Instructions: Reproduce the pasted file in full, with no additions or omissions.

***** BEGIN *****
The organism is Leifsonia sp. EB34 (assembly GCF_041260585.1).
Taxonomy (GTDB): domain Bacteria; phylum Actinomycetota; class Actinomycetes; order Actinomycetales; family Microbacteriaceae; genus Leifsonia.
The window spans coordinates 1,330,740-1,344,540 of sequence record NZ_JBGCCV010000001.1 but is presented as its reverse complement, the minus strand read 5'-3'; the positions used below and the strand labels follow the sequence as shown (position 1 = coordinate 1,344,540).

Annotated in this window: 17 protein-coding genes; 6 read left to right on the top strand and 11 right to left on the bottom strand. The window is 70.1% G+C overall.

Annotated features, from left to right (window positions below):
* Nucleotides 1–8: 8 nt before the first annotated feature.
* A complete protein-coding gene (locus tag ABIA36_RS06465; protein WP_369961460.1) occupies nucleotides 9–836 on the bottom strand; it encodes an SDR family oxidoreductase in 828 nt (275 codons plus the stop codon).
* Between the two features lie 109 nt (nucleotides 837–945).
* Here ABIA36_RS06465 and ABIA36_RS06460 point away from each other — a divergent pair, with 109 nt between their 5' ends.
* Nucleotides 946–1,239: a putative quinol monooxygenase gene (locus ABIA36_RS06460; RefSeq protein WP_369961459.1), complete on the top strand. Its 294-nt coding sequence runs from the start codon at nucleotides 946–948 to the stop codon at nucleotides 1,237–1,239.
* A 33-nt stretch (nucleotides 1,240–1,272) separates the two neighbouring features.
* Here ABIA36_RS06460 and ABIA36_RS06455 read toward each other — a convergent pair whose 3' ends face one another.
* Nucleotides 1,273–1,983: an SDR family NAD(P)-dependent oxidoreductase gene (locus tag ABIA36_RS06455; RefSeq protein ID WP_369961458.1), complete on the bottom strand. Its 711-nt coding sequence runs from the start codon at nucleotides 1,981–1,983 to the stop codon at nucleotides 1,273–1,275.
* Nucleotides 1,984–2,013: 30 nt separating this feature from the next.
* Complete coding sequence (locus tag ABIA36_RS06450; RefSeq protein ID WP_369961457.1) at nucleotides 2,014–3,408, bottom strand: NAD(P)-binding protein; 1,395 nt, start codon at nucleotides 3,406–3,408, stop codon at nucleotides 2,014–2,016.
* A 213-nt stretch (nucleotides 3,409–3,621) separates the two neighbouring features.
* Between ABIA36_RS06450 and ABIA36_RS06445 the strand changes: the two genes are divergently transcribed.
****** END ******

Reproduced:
The organism is Leifsonia sp. EB34 (assembly GCF_041260585.1).
Taxonomy (GTDB): domain Bacteria; phylum Actinomycetota; class Actinomycetes; order Actinomycetales; family Microbacteriaceae; genus Leifsonia.
The window spans coordinates 1,330,740-1,344,540 of sequence record NZ_JBGCCV010000001.1 but is presented as its reverse complement, the minus strand read 5'-3'; the positions used below and the strand labels follow the sequence as shown (position 1 = coordinate 1,344,540).

Annotated in this window: 17 protein-coding genes; 6 read left to right on the top strand and 11 right to left on the bottom strand. The window is 70.1% G+C overall.

Annotated features, from left to right (window positions below):
* Nucleotides 1–8: 8 nt before the first annotated feature.
* A complete protein-coding gene (locus tag ABIA36_RS06465; protein WP_369961460.1) occupies nucleotides 9–836 on the bottom strand; it encodes an SDR family oxidoreductase in 828 nt (275 codons plus the stop codon).
* Between the two features lie 109 nt (nucleotides 837–945).
* Here ABIA36_RS06465 and ABIA36_RS06460 point away from each other — a divergent pair, with 109 nt between their 5' ends.
* Nucleotides 946–1,239: a putative quinol monooxygenase gene (locus ABIA36_RS06460; RefSeq protein WP_369961459.1), complete on the top strand. Its 294-nt coding sequence runs from the start codon at nucleotides 946–948 to the stop codon at nucleotides 1,237–1,239.
* A 33-nt stretch (nucleotides 1,240–1,272) separates the two neighbouring features.
* Here ABIA36_RS06460 and ABIA36_RS06455 read toward each other — a convergent pair whose 3' ends face one another.
* Nucleotides 1,273–1,983: an SDR family NAD(P)-dependent oxidoreductase gene (locus tag ABIA36_RS06455; RefSeq protein ID WP_369961458.1), complete on the bottom strand. Its 711-nt coding sequence runs from the start codon at nucleotides 1,981–1,983 to the stop codon at nucleotides 1,273–1,275.
* Nucleotides 1,984–2,013: 30 nt separating this feature from the next.
* Complete coding sequence (locus tag ABIA36_RS06450; RefSeq protein ID WP_369961457.1) at nucleotides 2,014–3,408, bottom strand: NAD(P)-binding protein; 1,395 nt, start codon at nucleotides 3,406–3,408, stop codon at nucleotides 2,014–2,016.
* A 213-nt stretch (nucleotides 3,409–3,621) separates the two neighbouring features.
* Between ABIA36_RS06450 and ABIA36_RS06445 the strand changes: the two genes are divergently transcribed.